Urinary Tract Infection - Everything On The Topic

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Urinary Tract Infection - Everything On The Topic
Urinary Tract Infection - Everything On The Topic
Video: Urinary Tract Infection - Everything On The Topic
Video: Urinary Tract Infection - Overview (signs and symptoms, pathophysiology, causes and treatment) 2023, February

Cystitis: forms and causative agents

The uncomplicated inflammation of the bladder (acute cystitis), commonly known as urinary tract infection, is an inflammation of the urinary bladder, more precisely of the tissue of the inner wall of the bladder. It is caused by bacteria, which usually rise from the intestinal area via the urethra into the bladder and multiply there. Urinary tract infection (UTI) is the most common infectious disease in women. They also get it much more often than men. 50 to 80 percent of women have a urinary tract infection at least once in their life, and it is usually uncomplicated…


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  • What types of urinary tract infections are there?
  • Special form: bacteriuria
  • What are the most common causes of cystitis?

20 to 30 percent of women who have had a urinary tract infection will get one again. Due to the significantly shorter urethra compared to men, bacteria can more easily ascend into the urinary bladder and multiply there.

The situation is different for the male sex in infancy as well as in advanced years as well as in infancy: Changes to the prostate significantly increase the frequency of urinary tract infections in men aged 50 and over and are then almost as frequent as in women. Congenital malformations of the urinary tract are more common in male babies than in girls and are the cause of increased infections.

What types of urinary tract infections are there?

Urinary tract infections are classified according to their location in the urinary tract:

Infections of the lower urinary tract: especially inflammation of the urinary bladder (cystitis), urethra (urethritis) and prostate (prostatitis).

Infections of the upper urinary tract: mainly inflammation of the renal pelvis (pyelonephritis), triggered by bacteria that have ascended into the kidneys via the ureters (ureters).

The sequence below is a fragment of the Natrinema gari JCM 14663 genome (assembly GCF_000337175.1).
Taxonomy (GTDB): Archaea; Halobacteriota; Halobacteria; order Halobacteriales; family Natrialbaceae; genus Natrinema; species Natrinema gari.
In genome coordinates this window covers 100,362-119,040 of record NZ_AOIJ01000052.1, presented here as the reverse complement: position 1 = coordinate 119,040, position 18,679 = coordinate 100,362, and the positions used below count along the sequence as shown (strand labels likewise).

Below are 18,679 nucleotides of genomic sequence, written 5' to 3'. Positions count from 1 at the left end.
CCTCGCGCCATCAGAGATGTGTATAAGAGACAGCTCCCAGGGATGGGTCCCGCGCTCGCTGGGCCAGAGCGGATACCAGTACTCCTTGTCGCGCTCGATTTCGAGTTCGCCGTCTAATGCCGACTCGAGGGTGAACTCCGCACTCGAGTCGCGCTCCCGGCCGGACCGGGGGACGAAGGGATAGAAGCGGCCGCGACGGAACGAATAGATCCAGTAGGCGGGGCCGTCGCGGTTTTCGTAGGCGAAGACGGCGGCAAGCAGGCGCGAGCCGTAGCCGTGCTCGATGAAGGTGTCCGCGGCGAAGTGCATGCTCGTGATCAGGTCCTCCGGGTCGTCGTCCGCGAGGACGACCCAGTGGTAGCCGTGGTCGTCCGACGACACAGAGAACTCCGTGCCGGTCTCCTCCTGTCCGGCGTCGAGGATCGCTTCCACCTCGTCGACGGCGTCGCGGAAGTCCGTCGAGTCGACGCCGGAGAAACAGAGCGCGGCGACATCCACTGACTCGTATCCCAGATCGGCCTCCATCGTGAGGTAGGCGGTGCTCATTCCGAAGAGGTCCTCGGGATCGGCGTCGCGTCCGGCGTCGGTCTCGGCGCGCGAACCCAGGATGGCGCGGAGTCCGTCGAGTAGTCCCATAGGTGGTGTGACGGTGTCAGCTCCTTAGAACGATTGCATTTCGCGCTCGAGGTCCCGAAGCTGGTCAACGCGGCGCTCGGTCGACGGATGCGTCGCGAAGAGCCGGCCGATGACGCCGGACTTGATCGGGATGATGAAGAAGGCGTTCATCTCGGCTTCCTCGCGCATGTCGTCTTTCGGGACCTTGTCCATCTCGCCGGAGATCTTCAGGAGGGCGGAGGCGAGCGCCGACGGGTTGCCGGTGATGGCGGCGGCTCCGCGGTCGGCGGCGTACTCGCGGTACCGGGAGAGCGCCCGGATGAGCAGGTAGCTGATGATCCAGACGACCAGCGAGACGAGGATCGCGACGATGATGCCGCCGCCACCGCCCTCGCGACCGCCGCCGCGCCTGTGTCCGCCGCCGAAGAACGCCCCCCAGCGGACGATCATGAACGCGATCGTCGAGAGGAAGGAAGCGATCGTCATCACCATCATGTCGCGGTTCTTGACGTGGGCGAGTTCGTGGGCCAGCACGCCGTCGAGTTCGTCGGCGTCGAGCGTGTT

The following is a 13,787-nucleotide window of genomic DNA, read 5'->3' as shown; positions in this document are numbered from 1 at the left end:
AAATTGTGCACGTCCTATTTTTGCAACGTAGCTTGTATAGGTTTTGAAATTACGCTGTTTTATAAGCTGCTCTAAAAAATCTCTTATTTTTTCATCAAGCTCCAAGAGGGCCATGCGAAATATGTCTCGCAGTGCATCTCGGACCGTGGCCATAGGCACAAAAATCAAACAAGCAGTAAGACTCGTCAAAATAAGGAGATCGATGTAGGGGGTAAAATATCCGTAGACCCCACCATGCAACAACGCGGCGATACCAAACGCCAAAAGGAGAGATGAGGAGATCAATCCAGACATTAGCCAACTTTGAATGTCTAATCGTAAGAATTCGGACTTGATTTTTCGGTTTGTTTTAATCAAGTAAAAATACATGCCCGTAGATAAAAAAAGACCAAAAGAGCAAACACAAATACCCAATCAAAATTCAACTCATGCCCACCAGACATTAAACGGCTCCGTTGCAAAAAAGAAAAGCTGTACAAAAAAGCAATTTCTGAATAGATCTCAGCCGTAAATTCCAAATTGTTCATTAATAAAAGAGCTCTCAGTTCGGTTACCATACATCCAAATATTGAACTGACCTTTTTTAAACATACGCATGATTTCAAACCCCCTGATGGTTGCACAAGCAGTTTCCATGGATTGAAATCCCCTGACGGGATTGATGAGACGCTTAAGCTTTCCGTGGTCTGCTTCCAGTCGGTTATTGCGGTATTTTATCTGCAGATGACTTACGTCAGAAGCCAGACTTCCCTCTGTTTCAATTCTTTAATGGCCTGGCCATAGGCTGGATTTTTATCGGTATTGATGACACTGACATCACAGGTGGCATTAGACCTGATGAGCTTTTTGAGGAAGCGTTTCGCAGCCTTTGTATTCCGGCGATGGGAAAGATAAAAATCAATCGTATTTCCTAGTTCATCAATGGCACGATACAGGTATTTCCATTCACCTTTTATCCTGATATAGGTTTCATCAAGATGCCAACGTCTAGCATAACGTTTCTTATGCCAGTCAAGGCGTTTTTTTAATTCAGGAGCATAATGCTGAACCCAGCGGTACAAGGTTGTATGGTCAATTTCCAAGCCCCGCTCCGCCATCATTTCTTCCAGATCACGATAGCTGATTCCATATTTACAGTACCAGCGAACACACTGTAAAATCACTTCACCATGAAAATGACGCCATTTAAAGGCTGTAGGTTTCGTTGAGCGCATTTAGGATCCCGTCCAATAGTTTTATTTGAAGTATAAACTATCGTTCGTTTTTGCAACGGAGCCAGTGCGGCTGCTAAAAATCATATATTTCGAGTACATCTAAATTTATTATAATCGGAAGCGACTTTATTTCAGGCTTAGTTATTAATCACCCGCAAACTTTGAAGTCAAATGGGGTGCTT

From a therapeutic point of view, it is also important to divide the expected course of the disease into an uncomplicated or complicated urinary tract infection.

Uncomplicated urinary tract infection: There are no relevant functional or anatomical anomalies in the urinary tract, no relevant renal dysfunction and no relevant pre-existing or concomitant diseases that favor a urinary tract infection or serious complications.

Complicated course: risk groups include people with

  • Disorders of the immune system, e.g. HIV, derailed or poorly controlled diabetes mellitus,
  • Functional restrictions in the urinary tract, such as
  • anatomically or surgically related changes.

In most cases, it is an uncomplicated urinary tract infection, including in particular bladder infection (acute cystitis). The term so-called honeymoon cystitis (honeymoon cystitis), which refers to the increased occurrence of urinary tract infections after frequent sexual intercourse, is also common.

If those affected are afflicted with a urinary tract infection several times a year, ie the acute symptoms occur at least twice every six months or three times a year, one speaks of

recurrent urinary tract infection if there are at least two episodes every six months or three episodes per year.

Special form: bacteriuria

Bacteriuria is when the urine test reveals an increased level of bacteria. In many cases there are no complaints associated with this. This so-called asymptomatic bacteriuria often heals by itself and only needs to be treated in rare cases, e.g.

  • Women in pregnancy,
  • Men before a transurethral prostate resection or other traumatic intervention in the urinary tract.

In another form of bacteriuria, inflammation parameters such as white blood cells are present in the urine, but the patient does not show any typical symptoms, complaints and no pain (sterile leukocyturia).

What are the most common causes of cystitis?

In the case of a urinary tract infection, bacterial pathogens enter the urinary tract and cause inflammation there. In most cases, ascending intestinal germs are the trigger. The most common trigger species in Europe is the intestinal bacterium Escherichia coli (E. coli for short). Other pathogens are far less common.

The spectrum of the most common pathogens:

  • Escherichia coli
  • Staphylococcus saprophyticus
  • Klebsiella spp.
  • Proteus spp.
  • Enterococcus spp.
  • Citrobacter spp.

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